Millhiser offers no direct evidence that Rand Paul himself is a fan of Herbert Spencer, even though he implies so in his title. Despite this bit of journalistic malfeasance, Millhiser marches bravely forward with further misrepresentations about Spencer’s ideas, and, by implication, Senator Paul’s. Here Millhiser is joining a long, if not admirable, tradition of people misrepresenting Herbert Spencer’s ideas in order to attack proponents of capitalism. As usual, those critics are wrong about what Spencer himself actually wrote and believed.

Socialism and Social Darwinism

The arbiters of appropriate expression in America get very exercised when conservatives call Barack Obama a “socialist.” They treat the claim in the same way as calling Obama a Muslim, Kenyan, or “the anti-Christ.”

But headlines this week report that President Obama accused the Republicans of “social Darwinism,” and I don’t see anyone exercised about that. A New York Times editorial endorses the attack.

Is “social Darwinist” within some bound of propriety that “socialist” violates? I don’t think so. After all, plenty of people call themselves socialists – not President Obama, to be sure, but estimable figures such as Tony Blair and Sen. Bernie Sanders. Members of the British Labour Party have been known to sing the socialist anthem “The Red Flag” on the floor of Parliament.

But no one calls himself a social Darwinist. Not now, not ever. Not Herbert Spencer. The term is always used to label one’s opponents. In that sense it’s clearly a more abusive term than “socialist,” a term that millions of people have proudly claimed.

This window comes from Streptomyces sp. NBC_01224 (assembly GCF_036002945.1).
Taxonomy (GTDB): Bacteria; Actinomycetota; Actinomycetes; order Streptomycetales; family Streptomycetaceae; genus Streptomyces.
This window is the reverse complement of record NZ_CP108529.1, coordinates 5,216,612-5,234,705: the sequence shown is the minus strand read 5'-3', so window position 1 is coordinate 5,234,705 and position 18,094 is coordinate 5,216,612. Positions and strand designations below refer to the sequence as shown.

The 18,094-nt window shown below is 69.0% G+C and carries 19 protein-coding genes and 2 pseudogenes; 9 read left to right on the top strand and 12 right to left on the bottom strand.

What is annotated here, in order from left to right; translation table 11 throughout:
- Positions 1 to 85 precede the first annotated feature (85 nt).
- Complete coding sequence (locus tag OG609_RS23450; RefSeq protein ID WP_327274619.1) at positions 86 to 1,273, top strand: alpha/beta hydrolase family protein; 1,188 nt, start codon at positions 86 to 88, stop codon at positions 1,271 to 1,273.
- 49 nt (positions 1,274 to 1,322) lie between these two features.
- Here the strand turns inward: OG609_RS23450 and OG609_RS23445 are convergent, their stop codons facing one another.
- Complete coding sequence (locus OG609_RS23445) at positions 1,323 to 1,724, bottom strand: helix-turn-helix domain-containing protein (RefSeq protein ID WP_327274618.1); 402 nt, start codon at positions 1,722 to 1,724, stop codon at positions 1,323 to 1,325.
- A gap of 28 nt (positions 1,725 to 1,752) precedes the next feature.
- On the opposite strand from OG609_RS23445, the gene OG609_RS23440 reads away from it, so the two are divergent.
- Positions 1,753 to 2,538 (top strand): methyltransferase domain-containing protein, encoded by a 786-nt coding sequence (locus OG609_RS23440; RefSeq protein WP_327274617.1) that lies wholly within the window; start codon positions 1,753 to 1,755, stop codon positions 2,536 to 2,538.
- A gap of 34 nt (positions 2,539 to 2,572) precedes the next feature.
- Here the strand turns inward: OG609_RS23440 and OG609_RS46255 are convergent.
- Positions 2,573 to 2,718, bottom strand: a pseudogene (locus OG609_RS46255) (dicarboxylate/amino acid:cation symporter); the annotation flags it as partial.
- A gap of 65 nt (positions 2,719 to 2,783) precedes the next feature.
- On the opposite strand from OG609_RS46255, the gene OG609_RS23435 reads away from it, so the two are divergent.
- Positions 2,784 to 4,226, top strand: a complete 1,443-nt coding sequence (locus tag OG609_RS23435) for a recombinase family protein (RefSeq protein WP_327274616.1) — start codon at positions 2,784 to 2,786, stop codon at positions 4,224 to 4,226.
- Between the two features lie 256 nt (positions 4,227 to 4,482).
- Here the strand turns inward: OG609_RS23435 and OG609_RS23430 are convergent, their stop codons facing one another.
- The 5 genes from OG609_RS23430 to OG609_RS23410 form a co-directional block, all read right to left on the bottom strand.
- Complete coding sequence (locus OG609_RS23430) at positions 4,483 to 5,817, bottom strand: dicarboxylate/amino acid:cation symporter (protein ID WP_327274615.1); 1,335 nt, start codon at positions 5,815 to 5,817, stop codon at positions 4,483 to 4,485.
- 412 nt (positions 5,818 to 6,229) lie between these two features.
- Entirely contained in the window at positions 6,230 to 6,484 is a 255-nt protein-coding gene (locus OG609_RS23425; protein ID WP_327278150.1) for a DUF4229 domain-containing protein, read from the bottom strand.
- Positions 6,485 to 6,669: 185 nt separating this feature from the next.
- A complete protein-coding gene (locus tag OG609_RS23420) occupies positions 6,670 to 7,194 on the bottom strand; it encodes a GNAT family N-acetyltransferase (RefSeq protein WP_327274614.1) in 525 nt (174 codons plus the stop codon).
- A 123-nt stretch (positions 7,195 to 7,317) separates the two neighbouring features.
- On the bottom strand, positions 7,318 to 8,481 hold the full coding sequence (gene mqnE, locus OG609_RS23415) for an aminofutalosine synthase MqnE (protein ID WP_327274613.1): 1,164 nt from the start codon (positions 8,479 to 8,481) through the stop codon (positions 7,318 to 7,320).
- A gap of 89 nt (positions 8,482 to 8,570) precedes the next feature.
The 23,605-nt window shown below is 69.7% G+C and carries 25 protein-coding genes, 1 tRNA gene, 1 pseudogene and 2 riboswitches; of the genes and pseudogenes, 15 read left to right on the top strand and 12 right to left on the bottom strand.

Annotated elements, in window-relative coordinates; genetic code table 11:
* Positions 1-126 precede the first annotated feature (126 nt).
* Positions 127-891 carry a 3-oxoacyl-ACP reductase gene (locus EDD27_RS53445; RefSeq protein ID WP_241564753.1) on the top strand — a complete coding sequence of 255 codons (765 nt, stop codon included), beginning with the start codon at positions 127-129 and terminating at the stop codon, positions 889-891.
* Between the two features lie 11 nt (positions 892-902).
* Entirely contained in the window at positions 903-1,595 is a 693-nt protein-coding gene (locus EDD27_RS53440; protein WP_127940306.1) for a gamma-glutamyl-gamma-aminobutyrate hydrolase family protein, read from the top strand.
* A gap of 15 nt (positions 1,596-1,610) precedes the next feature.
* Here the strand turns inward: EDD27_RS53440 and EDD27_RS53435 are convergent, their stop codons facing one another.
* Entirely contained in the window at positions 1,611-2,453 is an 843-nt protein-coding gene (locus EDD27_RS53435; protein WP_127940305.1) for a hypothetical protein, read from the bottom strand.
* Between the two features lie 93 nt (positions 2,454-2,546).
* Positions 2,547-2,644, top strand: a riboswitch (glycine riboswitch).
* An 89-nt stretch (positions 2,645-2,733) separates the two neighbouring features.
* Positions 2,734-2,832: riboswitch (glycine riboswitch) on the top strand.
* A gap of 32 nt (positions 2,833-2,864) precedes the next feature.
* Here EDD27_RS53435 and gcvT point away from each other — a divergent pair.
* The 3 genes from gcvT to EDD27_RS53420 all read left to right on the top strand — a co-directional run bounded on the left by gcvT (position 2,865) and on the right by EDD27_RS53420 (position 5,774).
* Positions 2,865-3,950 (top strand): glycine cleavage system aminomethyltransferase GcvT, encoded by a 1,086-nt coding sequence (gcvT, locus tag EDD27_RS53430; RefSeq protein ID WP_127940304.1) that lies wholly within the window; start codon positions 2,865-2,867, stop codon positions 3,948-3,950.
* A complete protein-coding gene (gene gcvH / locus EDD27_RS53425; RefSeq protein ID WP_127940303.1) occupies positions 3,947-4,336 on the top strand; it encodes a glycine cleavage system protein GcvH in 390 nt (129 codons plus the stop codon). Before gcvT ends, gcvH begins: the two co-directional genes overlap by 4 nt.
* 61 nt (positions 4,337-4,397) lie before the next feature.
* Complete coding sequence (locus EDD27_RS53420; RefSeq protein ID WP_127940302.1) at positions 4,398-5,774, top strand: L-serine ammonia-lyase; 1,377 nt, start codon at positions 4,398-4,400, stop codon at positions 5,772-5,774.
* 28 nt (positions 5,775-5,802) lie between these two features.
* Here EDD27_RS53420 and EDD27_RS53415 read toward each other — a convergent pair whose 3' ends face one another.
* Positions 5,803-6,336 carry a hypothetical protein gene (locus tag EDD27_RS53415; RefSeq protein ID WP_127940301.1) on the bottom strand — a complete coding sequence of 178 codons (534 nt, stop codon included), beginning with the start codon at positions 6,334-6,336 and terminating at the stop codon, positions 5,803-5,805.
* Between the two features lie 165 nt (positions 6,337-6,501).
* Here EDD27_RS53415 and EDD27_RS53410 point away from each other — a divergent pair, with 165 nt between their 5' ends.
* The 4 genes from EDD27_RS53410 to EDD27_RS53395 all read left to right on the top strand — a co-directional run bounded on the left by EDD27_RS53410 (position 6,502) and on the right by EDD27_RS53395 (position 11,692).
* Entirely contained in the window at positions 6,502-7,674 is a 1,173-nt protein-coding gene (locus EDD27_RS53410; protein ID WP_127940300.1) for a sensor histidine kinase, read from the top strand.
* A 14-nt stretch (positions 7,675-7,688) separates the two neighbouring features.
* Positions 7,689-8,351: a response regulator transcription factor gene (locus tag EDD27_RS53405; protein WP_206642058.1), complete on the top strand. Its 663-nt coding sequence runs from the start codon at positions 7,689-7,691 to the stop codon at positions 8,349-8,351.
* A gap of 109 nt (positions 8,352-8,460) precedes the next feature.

The Encyclopedia Britannica says that social Darwinism is

the theory that persons, groups, and races are subject to the same laws of natural selection as Charles Darwin had perceived in plants and animals in nature. According to the theory, which was popular in the late 19th and early 20th centuries, the weak were diminished and their cultures delimited, while the strong grew in power and in cultural influence over the weak….The poor were the “unfit” and should not be aided; in the struggle for existence, wealth was a sign of success. At the societal level, social Darwinism was used as a philosophical rationalization for imperialist, colonialist, and racist policies, sustaining belief in Anglo-Saxon or Aryan cultural and biological superiority.

Not a pleasant idea. And a pretty nasty thing to accuse someone of. It’s always used as a smear of conservatives and libertarians – by the historian Richard Hofstadter, by the fabulist Robert Reich, and now even by the president of the United States. (Damon Root noted that the real eugenicists were not the laissez-faire advocates that Hofstadter accused but the “Progressive reformers” that he admired.)

As Dan Mitchell pointed out, Paul Ryan’s budget proposes to make the federal government substantially larger than it was under Bill Clinton. Does that make Clinton a social Darwinist?

Those who deploy the charge are, first, falsely implying that Republicans support radically smaller government, which neither Ryan’s budget nor any other Republican plan actually proposes. And second, they are accusing both Republicans and actual supporters of free markets of believing in “the survival of the fittest” and, as Wikipedia puts it, “the ideas of eugenicsscientific racismimperialismfascismNazism and struggle between national or racial groups.”  “Social Darwinism” is nothing more than a nasty smear.

The president should be embarrassed, and those who call for civility in public discourse should admonish him.